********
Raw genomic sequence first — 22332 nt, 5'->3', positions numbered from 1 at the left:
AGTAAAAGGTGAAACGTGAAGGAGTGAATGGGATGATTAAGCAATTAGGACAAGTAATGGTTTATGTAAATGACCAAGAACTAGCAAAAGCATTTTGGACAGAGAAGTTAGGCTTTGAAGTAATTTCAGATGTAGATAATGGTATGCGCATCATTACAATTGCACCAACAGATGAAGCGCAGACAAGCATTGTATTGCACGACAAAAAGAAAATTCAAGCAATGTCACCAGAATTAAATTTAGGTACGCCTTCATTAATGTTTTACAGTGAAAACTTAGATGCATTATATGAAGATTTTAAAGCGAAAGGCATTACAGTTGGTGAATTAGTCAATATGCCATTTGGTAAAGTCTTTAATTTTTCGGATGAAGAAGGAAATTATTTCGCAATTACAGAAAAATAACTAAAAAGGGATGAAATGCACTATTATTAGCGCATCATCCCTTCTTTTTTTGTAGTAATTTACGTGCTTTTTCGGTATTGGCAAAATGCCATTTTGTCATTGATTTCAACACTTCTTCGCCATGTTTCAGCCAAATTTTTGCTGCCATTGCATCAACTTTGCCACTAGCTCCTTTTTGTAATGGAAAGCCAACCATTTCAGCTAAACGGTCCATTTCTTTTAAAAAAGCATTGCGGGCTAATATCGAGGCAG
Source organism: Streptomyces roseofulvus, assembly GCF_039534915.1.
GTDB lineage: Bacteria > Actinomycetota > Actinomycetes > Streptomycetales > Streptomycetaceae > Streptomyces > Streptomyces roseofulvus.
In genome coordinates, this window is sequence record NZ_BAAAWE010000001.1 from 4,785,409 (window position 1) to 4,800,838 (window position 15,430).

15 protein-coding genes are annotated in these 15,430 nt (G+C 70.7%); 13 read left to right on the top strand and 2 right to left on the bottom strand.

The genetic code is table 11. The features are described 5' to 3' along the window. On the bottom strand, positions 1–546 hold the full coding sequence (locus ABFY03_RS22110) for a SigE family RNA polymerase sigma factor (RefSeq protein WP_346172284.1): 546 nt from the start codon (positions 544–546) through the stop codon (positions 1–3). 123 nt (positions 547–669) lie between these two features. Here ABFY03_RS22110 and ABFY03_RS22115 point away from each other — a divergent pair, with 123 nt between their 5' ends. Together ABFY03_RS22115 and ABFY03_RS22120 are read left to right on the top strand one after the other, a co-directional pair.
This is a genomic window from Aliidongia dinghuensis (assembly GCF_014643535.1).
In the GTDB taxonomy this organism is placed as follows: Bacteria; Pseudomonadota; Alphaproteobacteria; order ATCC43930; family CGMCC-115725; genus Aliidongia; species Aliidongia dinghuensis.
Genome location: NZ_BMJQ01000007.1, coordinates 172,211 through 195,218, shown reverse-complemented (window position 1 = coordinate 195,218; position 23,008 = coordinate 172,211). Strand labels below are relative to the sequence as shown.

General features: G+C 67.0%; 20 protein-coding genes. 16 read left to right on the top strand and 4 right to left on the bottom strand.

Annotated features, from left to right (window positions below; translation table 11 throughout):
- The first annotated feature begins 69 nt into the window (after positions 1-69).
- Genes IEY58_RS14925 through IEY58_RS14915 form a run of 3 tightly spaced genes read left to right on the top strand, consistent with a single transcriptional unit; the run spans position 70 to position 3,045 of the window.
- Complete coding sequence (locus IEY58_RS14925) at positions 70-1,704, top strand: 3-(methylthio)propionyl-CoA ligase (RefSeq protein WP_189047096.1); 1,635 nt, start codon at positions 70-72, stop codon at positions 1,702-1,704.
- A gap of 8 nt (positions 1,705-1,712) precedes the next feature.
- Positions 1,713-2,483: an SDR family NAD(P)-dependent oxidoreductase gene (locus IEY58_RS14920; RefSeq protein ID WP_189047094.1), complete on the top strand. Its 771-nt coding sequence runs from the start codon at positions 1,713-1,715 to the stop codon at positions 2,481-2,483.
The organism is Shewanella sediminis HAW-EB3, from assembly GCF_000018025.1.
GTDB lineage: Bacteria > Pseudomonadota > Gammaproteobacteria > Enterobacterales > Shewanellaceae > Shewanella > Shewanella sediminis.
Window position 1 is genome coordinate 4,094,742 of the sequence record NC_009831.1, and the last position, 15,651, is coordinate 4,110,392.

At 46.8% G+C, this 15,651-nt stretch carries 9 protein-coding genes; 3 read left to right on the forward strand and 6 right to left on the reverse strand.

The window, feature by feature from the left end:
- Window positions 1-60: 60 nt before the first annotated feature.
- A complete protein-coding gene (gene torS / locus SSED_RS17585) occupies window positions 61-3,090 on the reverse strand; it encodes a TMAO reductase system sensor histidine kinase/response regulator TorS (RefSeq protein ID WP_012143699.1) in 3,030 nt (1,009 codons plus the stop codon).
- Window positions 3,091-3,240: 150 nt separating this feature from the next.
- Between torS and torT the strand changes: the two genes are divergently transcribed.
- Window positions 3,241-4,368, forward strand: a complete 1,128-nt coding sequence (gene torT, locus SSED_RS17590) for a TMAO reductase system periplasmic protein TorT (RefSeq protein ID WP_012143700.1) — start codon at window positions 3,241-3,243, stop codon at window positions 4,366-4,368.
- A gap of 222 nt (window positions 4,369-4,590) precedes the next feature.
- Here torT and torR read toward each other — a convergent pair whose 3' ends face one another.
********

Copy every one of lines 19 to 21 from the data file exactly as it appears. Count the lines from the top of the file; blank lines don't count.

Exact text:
GTDB lineage: Bacteria > Pseudomonadota > Gammaproteobacteria > Enterobacterales > Shewanellaceae > Shewanella > Shewanella sediminis.
Window position 1 is genome coordinate 4,094,742 of the sequence record NC_009831.1, and the last position, 15,651, is coordinate 4,110,392.

At 46.8% G+C, this 15,651-nt stretch carries 9 protein-coding genes; 3 read left to right on the forward strand and 6 right to left on the reverse strand.